Monday, March 30, 2009

Carnivorous boarding

In the NYTBR, Caleb Crain on 19th-century American boardinghouse life:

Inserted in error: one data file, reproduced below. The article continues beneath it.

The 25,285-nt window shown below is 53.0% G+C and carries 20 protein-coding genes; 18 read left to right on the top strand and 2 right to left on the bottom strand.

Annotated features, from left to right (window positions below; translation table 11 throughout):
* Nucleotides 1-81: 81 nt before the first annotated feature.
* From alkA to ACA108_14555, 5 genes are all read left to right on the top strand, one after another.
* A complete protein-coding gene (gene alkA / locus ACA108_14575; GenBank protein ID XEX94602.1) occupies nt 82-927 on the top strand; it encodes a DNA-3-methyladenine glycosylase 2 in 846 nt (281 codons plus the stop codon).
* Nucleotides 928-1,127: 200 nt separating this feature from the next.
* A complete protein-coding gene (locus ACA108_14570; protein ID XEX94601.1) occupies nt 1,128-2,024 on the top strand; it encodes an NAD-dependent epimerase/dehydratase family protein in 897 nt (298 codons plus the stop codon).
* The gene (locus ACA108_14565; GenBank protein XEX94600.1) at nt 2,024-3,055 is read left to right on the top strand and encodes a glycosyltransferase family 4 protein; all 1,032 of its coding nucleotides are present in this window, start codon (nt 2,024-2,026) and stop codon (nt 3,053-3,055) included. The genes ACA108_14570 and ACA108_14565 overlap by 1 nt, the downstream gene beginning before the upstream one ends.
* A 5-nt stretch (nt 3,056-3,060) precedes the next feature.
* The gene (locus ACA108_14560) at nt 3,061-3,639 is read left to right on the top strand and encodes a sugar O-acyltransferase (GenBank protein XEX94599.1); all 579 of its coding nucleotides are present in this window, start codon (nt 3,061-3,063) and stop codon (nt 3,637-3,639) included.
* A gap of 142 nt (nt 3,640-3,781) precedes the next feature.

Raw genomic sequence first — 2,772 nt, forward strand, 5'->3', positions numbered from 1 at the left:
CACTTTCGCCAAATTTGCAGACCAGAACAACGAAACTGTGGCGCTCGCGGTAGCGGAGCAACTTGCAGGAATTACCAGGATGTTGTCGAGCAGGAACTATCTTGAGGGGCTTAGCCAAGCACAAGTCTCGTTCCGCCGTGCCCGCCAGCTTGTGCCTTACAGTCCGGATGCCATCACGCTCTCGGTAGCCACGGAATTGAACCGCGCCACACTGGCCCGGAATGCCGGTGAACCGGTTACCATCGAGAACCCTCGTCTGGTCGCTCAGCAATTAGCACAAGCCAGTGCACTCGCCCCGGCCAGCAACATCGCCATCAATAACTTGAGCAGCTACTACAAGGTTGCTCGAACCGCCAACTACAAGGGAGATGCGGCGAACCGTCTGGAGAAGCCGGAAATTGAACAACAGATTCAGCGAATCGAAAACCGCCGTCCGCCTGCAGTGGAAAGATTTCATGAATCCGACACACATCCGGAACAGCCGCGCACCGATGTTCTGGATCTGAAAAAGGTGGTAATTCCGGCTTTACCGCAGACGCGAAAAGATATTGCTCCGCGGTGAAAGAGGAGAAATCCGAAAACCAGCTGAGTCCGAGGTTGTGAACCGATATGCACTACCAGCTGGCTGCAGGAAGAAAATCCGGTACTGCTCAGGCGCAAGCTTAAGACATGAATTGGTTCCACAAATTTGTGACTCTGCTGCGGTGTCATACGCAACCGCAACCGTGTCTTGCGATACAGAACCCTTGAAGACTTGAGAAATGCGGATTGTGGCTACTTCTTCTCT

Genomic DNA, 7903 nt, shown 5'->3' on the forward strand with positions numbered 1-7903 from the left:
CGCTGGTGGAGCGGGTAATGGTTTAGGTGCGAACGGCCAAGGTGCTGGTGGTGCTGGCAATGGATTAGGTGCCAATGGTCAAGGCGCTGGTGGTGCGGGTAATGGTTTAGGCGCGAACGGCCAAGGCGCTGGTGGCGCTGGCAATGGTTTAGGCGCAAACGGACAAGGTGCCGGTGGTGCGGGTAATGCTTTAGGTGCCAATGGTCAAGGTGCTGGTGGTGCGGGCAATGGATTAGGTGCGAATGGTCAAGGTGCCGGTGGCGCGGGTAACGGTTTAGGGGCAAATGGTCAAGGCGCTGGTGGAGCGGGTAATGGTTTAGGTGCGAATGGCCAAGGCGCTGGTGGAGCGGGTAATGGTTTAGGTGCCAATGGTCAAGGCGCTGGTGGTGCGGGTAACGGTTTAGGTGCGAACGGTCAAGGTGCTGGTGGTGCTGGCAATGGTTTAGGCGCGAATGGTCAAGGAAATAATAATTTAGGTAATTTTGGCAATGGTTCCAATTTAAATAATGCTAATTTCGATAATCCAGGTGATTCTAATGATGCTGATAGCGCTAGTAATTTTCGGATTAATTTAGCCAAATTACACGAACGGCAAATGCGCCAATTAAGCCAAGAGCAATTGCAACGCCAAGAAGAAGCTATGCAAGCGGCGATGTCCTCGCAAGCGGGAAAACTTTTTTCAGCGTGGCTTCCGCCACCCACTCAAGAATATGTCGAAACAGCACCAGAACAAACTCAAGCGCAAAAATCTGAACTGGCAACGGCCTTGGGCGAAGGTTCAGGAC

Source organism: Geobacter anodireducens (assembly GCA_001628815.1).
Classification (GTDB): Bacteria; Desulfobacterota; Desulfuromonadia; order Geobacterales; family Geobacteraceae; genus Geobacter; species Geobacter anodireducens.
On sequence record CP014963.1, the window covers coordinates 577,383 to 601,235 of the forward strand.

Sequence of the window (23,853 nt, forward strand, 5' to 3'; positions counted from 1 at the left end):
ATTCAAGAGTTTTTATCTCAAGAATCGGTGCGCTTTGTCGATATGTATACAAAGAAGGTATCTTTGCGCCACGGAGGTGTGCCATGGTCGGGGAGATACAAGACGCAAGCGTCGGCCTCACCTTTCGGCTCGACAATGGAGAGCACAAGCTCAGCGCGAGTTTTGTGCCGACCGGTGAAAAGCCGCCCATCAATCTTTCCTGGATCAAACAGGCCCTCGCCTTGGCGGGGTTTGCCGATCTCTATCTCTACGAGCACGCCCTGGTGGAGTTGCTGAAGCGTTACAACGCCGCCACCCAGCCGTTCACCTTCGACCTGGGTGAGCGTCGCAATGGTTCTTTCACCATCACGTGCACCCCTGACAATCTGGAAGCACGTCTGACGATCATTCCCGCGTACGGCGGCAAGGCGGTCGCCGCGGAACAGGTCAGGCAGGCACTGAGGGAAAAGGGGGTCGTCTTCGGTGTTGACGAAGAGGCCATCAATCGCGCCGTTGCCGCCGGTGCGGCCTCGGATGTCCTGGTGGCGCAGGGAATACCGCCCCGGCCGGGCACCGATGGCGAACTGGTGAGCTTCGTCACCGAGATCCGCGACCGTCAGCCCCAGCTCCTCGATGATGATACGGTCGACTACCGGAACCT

Boardinghouses in Victorian America served three meals a day, and the low quality of them is Gunn’s chief complaint. At the Fashionable Boardinghouse, the meat is sliced too thin and the plates are whisked away too quickly; at the Dirty Boardinghouse, there are “hairs and crumbs in the ketchup,” and “every body was over-porked.” The landlady of one Mean Boardinghouse serves salt fish and sheep’s liver three times a week, along with pastry “of solid construction, and damp, ­putty-like material,” while the landlady of another prepares salt mackerel and pickled pork by “interring and then baking them in batter.” For one experimental summer at a Vegetarian Boardinghouse, Gunn allows himself to be fed “bananas, melons, peaches, grapes, oranges, cherries, [and] pine-apples,” but he worries that the diet fosters meekness and “a generally-sublimated and windy estimation of our own importance and destiny,” and soon returns to carnivorous boarding, with results not altogether happy. Of an establishment presided over by an untidy Southern woman, he writes that “we have known blood to follow an incision in a shoulder of veal.”

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